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on September 22, 2012
Having relied on Cooks Illustrated recommendations for many of my favourite kitchen tools, buying this book was a no brainer. Needless to say I had high expectations going in, and this book did not disappoint.

I'm an avid cook, and while I've had great success with certain types of food, I've been frustrated by inconsistent results in others. (I can't seem to get a consistently moist pot-roast -- reason: my cooking temperature was probably too high; wrong cut of meat + oven braising is better than stovetop since it heats more evenly in more directions)

The Science of Good Cooking breaks down why food cooks a certain way, and which techniques are best for what purpose. The book is organized into 50 concepts with recipes reinforcing each concept. There's a section called "why this works" following each recipe, which breaks down the science behind each step -- for instance why use a certain type of marinade, cooking technique, take extra steps, etc to achieve a desired outcome. It's nice that it's not just a list of recipes.

Experiments back each concept. Meats were weighed, measured, smashed to determine tenderness, and moisture loss. They came up with a range of ideal resting times for various meats based on actually measuring the amount of juices lost at various times, and they sent food to the science lab to analyze their structure. They even stuck bones on mashed potatoes to test out whether keeping bones on makes food taste better. This book debunked some assumptions I had (acid does not actually make food more tender), and helped me understand other ones better - why salt directly applied on skin makes it more crispy, but if you brined the skin you'd get a different outcome. I also learned that the direction you cut your onion affects its taste - obvious in retrospect, but I never thought about that!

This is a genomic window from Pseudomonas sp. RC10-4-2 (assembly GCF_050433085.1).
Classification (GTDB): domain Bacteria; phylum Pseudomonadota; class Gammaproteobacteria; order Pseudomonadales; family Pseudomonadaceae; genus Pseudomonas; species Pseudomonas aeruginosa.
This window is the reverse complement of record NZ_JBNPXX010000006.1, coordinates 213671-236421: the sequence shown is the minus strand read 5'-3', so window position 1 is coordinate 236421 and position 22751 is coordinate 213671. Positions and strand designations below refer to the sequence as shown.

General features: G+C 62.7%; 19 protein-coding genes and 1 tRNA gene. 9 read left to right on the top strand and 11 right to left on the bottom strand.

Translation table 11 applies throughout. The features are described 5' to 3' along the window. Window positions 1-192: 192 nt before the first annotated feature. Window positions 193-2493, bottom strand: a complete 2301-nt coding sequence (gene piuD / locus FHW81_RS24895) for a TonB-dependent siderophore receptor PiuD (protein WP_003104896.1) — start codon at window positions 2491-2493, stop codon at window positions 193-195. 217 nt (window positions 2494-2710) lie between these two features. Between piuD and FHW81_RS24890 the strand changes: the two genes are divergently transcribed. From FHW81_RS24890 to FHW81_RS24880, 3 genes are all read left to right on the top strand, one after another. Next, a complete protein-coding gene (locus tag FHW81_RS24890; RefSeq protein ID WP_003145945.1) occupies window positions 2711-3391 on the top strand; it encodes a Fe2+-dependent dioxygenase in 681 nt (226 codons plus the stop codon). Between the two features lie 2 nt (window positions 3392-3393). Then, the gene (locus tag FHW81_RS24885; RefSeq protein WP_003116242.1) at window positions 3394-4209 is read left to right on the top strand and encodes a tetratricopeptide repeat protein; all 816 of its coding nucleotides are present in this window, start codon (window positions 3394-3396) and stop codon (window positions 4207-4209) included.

I was disappointed I couldn't see a table of contents before purchase, so here are the 50 concepts you will find within the book -

1. Gentle Heat Prevents Overcooking
2. High Heat Develops Flavor
3. Resting Meat Maximizes Juiciness
4. Hot Food Keeps Cooking
5. Some Proteins Are Best Cooked Twice
6. Slow Heating Makes Meat Tender
7. Cook Tough Cuts Beyond Well Done
8. Tough Cuts Like a Covered Pot
9. A Covered Pot Doesn't Need Liquid
10. Bones Add Flavor, Fat, and Juiciness
11. Brining Maximizes Juiciness in Lean Meats
12. Salt Makes Meat Juicy and Skin Crisp
13. Salty Marinades work best
14. Grind Meat at Home for Tender Burgers
15. A Panade Keeps Ground Meat Tender
16. Create Layers for a Breading That Sticks
17. Good Frying is All About Oil Temperature
18. Fat Makes Eggs Tender
19. Gentle Heat Guarantees Smooth Custards
20. Starch Keeps Eggs from Curdling
21. Whipped Egg Whites Need Stabilizers